SYDNEY (Reuters) – Australia’s new Labor government will put greater focus on relations with Southeast Asia and climate change, an issue crucial to its Pacific neighbours, as it navigates ties with a more assertive China.
Relations between Canberra and Beijing have deteriorated in recent years, with China imposing trade sanctions on Australian products in response to policies and decisions such as Australia’s call for an investigation into the origins of COVID-19 and its 5G network ban on Huawei. Incoming Prime Minister Anthony Albanese has pledged there will be no major change in China policy under his government.
On Monday, Albanese said the relationship with China “will remain a difficult one”, while Australia’s alliance with the US was “our most important along with our relationships in the region and our multilateral commitments”.
Albanese and new Foreign Minister Penny Wong will face an early test of diplomacy as they fly to Tokyo for a meeting of leaders of the Quad grouping of the United States, India and Japan on Tuesday.
Wong, born in Malaysia, is Australia’s first overseas-born foreign minister; she has served in Labor administrations that held closer ties with Southeast Asian neighbours such as Indonesia.
Australia will be taking new commitments on Southeast Asia and the Pacific to the Quad meeting, Wong said in emailed comments on Monday.
“We have always understood the importance of Southeast Asia. We know that while we are all very different, our countries face many shared challenges,” she said. “We all need to work together to address the reshaping of the regional order, pandemic recovery – and as (Indonesia’s) President Widodo said directly to our Parliament, climate change.”
Labor says it also wants to work with the Association of Southeast Asian Nations (ASEAN).
The Quad meeting agenda will cover Ukraine, stability in the Indo-Pacific and Pacific island countries and climate change.
The Quad is expected to announce an initiative to crack down on illegal fishing in the Pacific, using satellite tracking technology, the Financial Times reported on Saturday.
This aligns with Labor’s pledge to boost aerial surveillance of Pacific island nations’ enormous exclusive economic zones, to help recoup the $150 million lost each year to illegal fishing.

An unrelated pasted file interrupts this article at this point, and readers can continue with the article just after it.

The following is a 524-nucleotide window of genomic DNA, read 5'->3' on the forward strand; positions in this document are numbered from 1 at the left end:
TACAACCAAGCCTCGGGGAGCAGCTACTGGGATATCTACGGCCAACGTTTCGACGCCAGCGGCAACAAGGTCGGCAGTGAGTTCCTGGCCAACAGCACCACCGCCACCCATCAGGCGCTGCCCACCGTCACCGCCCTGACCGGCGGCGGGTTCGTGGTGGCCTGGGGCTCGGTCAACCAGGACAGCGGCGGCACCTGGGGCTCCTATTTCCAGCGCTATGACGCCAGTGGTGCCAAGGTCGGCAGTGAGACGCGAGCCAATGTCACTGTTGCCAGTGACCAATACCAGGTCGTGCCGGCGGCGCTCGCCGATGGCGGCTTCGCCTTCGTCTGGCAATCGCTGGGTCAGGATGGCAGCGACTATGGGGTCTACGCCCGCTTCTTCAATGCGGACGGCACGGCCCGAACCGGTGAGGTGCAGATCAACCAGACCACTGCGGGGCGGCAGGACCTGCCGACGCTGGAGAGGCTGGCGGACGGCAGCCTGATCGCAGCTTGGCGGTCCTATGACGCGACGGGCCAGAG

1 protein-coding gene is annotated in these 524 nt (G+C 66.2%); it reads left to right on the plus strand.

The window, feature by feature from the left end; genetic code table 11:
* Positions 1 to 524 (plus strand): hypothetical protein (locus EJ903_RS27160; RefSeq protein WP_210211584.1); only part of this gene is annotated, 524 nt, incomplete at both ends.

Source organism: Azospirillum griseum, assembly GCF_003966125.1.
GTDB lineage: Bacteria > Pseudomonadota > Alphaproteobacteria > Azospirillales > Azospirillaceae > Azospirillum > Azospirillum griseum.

Pacific island leaders have responded quickly to the new government, welcoming Labor’s pledge of more climate financing, which was seen as missing in Australia’s outreach to the region while China increased its influence.
China’s foreign minister, Wang Yi, is expected to arrive in the Solomon Islands midweek to sign a controversial security pact that had roiled the Australian election campaign, and other deals including a fisheries agreements. The Solomon Islands government and Chinese foreign ministry did not respond to Reuters requests for comment.
China’s state-owned Global Times newspaper said on Monday Albanese’s attendance at the Quad was a test, “especially on whether it could get rid of the shadow of previous [Prime Minister] Scott Morrison’s anti-China strategy”.
Richard McGregor, senior analyst with the Lowy Institute foreign policy think tank, said Albanese was unlikely to reset Australia’s relations with China.
“The Quad will reinforce those countries’ tough China policies, and then his second job is the Pacific Islands Forum, which likely follows after Wang Yi’s sweep through the region,” he said. “That is about competition, not about kissing and making up.”
Pacific leaders will soon meet for the Pacific Islands Forum, although a date has yet to be announced, with implications of the Solomon Islands security pact a key issue amid concern over rising tensions between the Washington and Beijing in the Pacific.
(Reporting by Kirsty Needham. Editing by Gerry Doyle)